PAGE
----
Wikipedia is a good first place to go to do your research, but should never be the last place to finish with!
We’ve got more than 2 million articles now so our only aim at this stage is to fill up the medical articles with proper references. For those who would like to know more about Wikipedia’s citation policy, check out this: WikiProject Medicine/Reliable sources.
Wikipedia’s medical articles, while not a source of medical advice, are nonetheless an important health information resource. Therefore, it is vital that medical articles be based on reliable published sources. These guidelines supplement the general guidelines at Wikipedia:Reliable sources with specific attention to sources appropriate for medical and health-related articles. The ideal source for such articles would be a general or systematic review in a reputable medical journal, or a widely recognised standard textbook written by experts in a field. It is also useful to reference seminal papers on the subject to document its history and provide context for the experts’ conclusions.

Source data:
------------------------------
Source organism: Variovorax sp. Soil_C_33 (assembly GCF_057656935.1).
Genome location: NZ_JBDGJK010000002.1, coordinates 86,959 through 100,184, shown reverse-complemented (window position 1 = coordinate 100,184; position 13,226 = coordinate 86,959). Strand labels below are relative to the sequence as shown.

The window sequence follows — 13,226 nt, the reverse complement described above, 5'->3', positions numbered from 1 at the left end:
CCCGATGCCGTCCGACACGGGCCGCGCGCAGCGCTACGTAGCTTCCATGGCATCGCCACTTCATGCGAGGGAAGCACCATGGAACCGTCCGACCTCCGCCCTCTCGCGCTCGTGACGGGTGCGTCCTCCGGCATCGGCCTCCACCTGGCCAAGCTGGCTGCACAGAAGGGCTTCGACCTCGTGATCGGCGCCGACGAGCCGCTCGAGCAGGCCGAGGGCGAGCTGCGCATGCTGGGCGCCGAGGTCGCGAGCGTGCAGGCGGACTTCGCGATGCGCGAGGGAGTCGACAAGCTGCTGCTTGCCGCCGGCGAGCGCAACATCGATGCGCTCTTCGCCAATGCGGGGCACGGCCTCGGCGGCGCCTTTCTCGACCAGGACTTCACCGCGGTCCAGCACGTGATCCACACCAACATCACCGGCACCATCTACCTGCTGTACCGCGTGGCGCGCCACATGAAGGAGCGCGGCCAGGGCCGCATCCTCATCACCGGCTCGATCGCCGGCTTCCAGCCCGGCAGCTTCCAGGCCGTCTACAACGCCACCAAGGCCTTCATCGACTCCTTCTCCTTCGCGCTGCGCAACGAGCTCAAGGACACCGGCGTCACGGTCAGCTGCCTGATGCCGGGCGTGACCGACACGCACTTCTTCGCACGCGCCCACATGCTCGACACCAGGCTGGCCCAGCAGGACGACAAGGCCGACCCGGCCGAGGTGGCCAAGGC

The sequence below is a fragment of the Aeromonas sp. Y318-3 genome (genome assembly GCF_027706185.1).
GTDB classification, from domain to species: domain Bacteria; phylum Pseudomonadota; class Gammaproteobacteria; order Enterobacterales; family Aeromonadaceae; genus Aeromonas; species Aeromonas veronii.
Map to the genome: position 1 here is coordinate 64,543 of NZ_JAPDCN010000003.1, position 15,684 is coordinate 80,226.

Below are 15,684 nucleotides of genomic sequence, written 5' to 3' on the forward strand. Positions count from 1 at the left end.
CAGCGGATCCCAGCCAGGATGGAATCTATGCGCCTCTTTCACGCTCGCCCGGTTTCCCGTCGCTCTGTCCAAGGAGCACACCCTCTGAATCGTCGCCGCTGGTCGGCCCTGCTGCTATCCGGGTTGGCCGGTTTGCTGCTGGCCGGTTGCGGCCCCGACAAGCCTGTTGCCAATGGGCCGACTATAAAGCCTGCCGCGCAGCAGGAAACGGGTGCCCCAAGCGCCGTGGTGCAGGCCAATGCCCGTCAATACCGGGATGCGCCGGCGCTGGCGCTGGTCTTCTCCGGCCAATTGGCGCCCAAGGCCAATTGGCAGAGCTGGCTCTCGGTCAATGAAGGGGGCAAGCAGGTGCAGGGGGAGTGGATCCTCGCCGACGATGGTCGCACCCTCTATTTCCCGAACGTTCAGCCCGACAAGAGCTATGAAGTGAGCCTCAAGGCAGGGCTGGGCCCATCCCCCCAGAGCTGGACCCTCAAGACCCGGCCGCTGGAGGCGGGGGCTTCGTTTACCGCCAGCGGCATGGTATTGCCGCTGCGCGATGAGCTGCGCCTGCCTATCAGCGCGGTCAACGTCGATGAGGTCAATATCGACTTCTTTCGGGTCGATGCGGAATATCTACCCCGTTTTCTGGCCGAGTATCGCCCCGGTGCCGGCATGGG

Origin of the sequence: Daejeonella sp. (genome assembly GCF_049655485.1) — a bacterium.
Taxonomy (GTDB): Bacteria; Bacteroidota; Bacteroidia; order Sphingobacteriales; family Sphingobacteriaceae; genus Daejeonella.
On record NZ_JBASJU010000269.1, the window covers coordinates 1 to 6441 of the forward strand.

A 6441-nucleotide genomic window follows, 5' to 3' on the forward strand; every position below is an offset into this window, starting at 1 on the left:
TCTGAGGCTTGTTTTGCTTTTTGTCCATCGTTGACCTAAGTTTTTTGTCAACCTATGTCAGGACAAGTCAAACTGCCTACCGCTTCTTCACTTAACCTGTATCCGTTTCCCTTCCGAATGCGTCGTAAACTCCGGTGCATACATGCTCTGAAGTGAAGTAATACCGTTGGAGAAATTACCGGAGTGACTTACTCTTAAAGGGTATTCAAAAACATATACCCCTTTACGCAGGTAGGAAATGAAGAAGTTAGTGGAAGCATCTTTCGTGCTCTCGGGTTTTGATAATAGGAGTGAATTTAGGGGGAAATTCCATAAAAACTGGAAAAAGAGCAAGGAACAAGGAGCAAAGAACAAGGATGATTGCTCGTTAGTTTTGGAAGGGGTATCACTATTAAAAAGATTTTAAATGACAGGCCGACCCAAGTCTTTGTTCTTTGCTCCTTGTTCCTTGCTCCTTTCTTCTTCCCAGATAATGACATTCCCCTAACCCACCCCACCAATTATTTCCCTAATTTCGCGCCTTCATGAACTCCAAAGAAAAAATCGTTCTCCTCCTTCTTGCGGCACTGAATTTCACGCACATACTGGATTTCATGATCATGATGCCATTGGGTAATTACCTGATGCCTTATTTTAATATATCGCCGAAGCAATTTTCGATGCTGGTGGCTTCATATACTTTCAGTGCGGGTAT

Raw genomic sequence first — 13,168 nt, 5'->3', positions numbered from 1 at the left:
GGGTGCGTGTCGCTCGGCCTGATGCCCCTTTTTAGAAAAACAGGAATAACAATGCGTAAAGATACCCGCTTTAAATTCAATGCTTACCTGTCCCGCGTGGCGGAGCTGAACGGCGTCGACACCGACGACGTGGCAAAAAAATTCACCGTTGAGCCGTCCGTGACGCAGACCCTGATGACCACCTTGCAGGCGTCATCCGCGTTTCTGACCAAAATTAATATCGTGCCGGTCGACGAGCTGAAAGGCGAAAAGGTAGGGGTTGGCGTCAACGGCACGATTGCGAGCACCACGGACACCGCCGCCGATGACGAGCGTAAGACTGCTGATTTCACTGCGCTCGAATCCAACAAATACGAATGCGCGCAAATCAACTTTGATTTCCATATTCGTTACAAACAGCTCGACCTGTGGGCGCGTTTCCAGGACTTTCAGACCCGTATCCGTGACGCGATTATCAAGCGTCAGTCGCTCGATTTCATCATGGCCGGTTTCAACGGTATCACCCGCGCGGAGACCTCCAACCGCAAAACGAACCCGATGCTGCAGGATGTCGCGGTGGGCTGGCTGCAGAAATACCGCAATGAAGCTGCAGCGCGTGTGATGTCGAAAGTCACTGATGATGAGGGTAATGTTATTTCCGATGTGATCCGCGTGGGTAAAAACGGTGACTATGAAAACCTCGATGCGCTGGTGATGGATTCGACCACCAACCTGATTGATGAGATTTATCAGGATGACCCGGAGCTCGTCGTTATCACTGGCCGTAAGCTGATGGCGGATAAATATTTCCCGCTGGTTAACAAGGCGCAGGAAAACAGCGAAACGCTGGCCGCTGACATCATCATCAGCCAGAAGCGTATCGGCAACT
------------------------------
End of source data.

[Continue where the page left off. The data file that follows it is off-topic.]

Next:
An other great project is the Gene Wiki presented by Nsaunders:
The goal is to create gene stubs for every gene in the human genome. The stubs will have some minimal amount of structured content – links to important databases, GO annotations, PDB structures, etc. It’s our hope/expectation that these stubs will then seed contributions from experts in the field, specifically the “free-text” and unstructured sort of knowledge for which there really isn’t a great resource available.
If you’re interested, check out this link (warning – large page with long load time!) which lists the ~8000 (and counting) pages at Wikipedia that have incorporated structured content from our effort.
If you plan to contribute to this project, take a look at these categories and pages: